Whitby Regional Councilors Call on Regional Council to Support Brampton Legal Fund Against Quebec Bill 21
Posted on December 16, 2021 at 3:23 p.m.
Whitby Councilors Chris Leahy and Steve Yamada (pictured with Next Councilor Deirdre Newman, center) move to Durham Region to support legal challenges to Bill 21.
Whitby Regional Councilors Christopher Leahy and Steve Yamada have brought forward a motion for next week’s Durham Council meeting to provide up to $ 50,000 to help Brampton Legal Fund fight the ban on religious symbols in Quebec for public workers.
The government of Quebec, led by Premier François Legault, has adopted Law on the secularism of the State, otherwise known as Bill 21, in June 2019.
The law defines Quebec as a religiously neutral “secular state”. As a result, it prohibits public sector employees from wearing religious symbols, such as crosses, hijabs, turbans and kippahs while on duty.
Obviously expecting the law to be challenged in court on constitutional grounds, the Quebec government invoked section 33 of the Charter, the notwithstanding clause, which allows provincial governments to temporarily override rights guaranteed by the Charter. charter of their citizens.
The use of the notwithstanding clause was once quite rare. It was invoked six times between its creation in 1982 and 2000, but was only promulgated three times. It will only be cited in 2018, with six uses by 2021.
The use of section 33 in Bill 21, and the bill more broadly, was immediately controversial across the country, with many religious political leaders denouncing the law as discriminatory.
It has been challenged in court on several occasions, but always upheld with modifications. It was often a hot talking point in the 2021 election, but most party leaders agreed at the time that it was a Quebec issue to be addressed by Quebec.
However, the recent removal of teacher Fatemeh Anvari from her class for wearing a hijab at work has fueled the discussion.
After Prime Minister Justin Trudeau said he would not challenge the bill in court over his objections, Brampton Mayor Patrick Brown decided to fight instead.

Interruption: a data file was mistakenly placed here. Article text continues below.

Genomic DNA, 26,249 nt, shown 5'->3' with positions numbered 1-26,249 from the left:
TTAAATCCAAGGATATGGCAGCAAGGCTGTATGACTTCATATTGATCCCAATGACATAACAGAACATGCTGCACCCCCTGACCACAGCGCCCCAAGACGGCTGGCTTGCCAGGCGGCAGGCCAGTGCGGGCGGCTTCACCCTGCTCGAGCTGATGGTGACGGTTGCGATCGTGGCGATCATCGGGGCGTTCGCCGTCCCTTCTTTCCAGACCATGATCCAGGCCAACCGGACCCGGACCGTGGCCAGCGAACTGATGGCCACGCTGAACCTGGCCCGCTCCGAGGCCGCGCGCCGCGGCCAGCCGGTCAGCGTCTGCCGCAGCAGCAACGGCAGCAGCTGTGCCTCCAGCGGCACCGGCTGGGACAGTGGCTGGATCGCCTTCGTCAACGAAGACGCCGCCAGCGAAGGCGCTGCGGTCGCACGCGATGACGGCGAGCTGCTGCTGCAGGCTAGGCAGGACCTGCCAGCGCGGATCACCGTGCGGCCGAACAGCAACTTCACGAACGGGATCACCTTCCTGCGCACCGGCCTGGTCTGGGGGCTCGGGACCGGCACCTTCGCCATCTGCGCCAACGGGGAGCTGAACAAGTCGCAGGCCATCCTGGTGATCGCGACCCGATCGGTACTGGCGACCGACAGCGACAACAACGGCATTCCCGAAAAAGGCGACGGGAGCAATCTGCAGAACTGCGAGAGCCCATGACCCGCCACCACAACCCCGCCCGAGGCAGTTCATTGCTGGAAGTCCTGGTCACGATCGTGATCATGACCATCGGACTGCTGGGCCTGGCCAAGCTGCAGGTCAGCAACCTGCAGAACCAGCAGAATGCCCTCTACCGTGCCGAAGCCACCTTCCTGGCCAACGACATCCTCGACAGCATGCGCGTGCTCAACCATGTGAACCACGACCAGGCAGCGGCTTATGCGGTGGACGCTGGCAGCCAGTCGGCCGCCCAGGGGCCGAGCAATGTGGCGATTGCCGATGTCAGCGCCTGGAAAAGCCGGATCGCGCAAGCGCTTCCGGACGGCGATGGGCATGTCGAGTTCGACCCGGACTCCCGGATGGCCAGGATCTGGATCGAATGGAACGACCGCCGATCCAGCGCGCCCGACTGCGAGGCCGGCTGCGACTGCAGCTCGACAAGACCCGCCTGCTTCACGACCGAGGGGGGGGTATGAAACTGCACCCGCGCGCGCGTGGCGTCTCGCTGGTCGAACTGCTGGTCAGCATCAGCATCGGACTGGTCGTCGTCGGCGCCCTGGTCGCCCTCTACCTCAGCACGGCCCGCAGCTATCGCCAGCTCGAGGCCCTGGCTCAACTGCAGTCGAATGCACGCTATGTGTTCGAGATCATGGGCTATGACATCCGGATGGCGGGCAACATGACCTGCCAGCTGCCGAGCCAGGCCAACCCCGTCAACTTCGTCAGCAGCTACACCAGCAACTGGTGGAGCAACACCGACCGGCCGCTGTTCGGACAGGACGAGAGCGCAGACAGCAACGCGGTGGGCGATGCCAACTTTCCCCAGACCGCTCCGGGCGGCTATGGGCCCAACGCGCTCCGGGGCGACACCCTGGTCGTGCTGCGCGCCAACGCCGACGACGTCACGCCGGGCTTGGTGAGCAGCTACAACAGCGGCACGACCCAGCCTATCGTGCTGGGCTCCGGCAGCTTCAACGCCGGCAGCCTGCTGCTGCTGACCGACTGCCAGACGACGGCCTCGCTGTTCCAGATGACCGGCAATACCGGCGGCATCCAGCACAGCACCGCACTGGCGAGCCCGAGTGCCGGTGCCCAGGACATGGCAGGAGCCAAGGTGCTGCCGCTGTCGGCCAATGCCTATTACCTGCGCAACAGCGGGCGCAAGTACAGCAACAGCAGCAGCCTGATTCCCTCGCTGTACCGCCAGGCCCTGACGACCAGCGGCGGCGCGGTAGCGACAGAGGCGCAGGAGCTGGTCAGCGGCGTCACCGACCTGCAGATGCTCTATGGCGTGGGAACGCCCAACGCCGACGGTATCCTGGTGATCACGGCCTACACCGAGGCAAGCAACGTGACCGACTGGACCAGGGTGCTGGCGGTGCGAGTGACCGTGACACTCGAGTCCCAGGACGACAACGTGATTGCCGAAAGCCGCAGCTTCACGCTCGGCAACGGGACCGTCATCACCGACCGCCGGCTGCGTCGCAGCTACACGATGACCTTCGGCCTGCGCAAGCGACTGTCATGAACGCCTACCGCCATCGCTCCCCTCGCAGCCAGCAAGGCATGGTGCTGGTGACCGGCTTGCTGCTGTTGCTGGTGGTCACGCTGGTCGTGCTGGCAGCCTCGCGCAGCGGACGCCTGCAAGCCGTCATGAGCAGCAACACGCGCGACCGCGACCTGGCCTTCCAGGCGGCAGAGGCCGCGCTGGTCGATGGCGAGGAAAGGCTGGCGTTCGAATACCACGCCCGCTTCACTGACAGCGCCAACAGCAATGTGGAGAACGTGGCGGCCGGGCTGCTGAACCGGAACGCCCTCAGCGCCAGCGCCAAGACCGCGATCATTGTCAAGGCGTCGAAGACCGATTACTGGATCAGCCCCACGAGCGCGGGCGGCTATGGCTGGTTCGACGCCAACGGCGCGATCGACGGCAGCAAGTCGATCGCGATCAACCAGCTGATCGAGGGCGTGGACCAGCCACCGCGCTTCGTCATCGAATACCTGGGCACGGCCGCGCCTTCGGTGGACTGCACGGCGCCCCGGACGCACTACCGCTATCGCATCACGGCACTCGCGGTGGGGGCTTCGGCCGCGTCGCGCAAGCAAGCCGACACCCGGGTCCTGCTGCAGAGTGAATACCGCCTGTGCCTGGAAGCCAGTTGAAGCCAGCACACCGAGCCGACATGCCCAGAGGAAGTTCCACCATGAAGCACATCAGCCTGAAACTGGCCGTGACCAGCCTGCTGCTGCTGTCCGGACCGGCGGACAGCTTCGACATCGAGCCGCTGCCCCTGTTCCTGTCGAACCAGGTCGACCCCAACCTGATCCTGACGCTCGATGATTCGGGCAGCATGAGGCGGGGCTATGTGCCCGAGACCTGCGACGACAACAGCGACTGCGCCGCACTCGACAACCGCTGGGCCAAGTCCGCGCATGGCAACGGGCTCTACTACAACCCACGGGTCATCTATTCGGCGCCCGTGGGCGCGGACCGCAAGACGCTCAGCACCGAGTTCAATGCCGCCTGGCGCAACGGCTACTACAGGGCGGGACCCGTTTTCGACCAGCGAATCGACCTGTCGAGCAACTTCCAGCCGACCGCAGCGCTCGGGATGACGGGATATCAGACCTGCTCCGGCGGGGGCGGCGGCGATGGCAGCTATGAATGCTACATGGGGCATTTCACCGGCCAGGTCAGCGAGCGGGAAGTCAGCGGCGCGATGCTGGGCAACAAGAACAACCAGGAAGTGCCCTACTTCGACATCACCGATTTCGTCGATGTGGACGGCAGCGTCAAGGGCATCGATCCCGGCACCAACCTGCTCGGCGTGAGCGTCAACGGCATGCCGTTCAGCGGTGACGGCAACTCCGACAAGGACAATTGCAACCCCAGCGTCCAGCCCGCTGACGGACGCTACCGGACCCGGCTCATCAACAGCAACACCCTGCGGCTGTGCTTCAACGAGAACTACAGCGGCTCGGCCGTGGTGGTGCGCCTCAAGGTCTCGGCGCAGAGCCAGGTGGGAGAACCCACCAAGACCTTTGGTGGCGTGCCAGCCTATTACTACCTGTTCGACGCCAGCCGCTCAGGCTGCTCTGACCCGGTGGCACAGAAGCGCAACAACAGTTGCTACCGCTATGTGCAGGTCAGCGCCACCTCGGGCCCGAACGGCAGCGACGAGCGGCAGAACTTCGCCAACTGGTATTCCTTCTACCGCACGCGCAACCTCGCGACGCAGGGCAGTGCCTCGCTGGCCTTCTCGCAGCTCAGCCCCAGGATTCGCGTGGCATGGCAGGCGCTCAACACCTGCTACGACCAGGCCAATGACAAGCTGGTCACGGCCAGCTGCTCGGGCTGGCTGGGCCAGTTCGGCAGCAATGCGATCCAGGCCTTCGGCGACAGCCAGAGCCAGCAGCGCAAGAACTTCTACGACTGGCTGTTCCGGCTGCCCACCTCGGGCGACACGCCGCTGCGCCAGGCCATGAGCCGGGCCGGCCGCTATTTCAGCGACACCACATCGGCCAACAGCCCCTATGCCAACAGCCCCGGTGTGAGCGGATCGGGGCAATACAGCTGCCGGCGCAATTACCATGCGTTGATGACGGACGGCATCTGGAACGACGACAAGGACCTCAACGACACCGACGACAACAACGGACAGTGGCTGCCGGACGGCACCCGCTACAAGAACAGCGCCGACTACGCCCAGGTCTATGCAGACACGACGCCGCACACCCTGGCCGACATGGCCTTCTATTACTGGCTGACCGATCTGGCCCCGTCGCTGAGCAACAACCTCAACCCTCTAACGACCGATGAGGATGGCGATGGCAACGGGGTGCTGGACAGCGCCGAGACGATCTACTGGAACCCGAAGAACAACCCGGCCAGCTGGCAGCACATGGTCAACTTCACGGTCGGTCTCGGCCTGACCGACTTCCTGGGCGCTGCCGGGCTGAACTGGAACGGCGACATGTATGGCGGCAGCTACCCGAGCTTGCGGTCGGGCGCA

Brampton council ultimately passed a motion to provide $ 100,000 to advocacy groups in Quebec to fund their legal challenges. Brown said, “If we allow religious freedom to be violated in Quebec, where you can’t wear a hijab and be a teacher or wear a turban and be a police officer, we are setting a dangerous precedent.
“It’s not a fair fight when you have racialized communities fighting to defend the Charter against a provincial government with unlimited legal resources,” he continued. He has since called on other municipalities to support the initiative with their own funding.
Durham regional councilors Leahy and Yamada have heard the call. They gave notice to council of a motion that would provide up to $ 50,000 to the fund.
I will always stand up against racism! https://t.co/lTIewfSfoc
– Steve Yamada (he / him) (@CllrSteveYamada) December 16, 2021
Their motion reads, in part: “Durham Region, as one of the fastest growing, most multicultural and diverse regional municipalities in Canada, strongly supports freedom of religion as it is consistent with our freedom of rights under the Canadian Charter of Rights ”.
Thank you @CllrSteveYamada and @ChrisLeahy to be on the right side of history. A Canadian is a Canadian is a Canadian. We do not have second class citizenship in Canada based on faith. # Bill21 https://t.co/zzpJTcoVPH
– Patrick Brown (@patrickbrownont) December 16, 2021
“The region of Durham stands in solidarity with the National Council of Canadian Muslims (CNMC) and the Canadian Civil Liberties Association (ACLC) in their legal challenge against Bill 21 in Quebec,” he continues.
The full text of the motion can be found in Durham Agenda. It will be debated in the Regional Council on December 22.
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